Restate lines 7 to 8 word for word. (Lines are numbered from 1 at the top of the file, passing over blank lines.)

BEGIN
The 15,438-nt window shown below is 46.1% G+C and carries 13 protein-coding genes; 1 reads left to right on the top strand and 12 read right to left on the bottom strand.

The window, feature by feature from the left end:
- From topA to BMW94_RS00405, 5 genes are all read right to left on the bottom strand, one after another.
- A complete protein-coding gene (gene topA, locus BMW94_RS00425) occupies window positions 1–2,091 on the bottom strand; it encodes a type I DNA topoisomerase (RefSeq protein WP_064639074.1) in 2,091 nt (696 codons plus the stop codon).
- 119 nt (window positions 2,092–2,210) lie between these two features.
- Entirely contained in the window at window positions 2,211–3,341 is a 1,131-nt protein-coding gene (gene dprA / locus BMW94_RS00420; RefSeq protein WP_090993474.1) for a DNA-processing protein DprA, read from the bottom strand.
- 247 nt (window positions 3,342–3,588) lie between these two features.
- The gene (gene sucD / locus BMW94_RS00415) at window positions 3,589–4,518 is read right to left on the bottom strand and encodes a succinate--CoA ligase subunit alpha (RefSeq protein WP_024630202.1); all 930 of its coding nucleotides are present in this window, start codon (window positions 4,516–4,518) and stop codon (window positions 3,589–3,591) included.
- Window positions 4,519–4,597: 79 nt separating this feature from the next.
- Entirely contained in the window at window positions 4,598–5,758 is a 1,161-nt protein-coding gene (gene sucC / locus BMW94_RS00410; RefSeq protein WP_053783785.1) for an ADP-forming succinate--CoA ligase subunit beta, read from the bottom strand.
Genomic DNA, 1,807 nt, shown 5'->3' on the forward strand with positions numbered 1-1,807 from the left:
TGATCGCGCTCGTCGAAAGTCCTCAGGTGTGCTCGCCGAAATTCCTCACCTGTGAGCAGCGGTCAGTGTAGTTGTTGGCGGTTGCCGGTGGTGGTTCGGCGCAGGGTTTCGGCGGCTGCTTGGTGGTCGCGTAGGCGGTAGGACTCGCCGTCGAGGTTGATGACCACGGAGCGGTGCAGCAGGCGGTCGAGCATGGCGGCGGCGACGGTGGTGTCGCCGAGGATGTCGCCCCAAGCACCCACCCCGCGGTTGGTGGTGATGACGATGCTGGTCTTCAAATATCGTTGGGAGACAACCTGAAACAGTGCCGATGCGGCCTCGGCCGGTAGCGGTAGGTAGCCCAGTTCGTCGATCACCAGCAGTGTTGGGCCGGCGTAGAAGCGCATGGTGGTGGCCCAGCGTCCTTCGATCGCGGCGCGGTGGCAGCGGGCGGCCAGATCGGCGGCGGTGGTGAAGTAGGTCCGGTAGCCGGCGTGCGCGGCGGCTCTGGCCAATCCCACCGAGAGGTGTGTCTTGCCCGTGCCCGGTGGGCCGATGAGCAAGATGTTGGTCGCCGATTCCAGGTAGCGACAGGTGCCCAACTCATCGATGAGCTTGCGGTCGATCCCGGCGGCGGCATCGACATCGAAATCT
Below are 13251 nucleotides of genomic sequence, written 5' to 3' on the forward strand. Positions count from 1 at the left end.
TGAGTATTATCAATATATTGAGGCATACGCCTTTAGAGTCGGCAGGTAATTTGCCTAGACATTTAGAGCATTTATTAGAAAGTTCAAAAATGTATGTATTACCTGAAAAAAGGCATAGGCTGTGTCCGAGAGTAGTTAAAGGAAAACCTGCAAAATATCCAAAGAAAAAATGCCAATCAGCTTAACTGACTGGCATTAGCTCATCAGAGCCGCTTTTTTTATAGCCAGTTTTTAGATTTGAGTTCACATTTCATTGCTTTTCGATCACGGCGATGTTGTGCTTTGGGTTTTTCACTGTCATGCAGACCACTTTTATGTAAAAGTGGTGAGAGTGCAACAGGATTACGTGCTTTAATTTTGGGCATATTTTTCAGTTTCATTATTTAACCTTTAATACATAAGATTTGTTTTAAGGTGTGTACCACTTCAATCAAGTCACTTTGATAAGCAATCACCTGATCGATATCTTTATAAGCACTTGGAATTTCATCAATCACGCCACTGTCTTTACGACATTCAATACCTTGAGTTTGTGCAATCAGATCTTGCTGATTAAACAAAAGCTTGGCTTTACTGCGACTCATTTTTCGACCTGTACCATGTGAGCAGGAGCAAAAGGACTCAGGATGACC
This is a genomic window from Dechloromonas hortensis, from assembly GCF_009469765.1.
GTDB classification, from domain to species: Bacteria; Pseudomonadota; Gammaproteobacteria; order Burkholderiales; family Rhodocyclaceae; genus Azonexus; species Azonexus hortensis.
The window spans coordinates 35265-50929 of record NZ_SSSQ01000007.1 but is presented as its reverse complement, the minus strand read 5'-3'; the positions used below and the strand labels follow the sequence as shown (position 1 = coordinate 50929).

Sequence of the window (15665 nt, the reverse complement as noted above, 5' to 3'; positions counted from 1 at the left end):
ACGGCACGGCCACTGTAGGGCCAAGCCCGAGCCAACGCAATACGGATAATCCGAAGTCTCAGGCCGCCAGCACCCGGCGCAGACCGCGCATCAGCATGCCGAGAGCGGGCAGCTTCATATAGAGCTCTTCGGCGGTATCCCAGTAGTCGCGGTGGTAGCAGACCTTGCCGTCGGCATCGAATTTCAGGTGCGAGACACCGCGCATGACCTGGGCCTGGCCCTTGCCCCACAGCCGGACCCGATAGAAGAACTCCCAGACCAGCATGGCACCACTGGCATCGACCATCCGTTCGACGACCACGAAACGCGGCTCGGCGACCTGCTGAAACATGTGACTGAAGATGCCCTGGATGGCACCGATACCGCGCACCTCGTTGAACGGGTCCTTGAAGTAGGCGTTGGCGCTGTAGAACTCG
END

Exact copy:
- 247 nt (window positions 3,342–3,588) lie between these two features.
- The gene (gene sucD / locus BMW94_RS00415) at window positions 3,589–4,518 is read right to left on the bottom strand and encodes a succinate--CoA ligase subunit alpha (RefSeq protein WP_024630202.1); all 930 of its coding nucleotides are present in this window, start codon (window positions 4,516–4,518) and stop codon (window positions 3,589–3,591) included.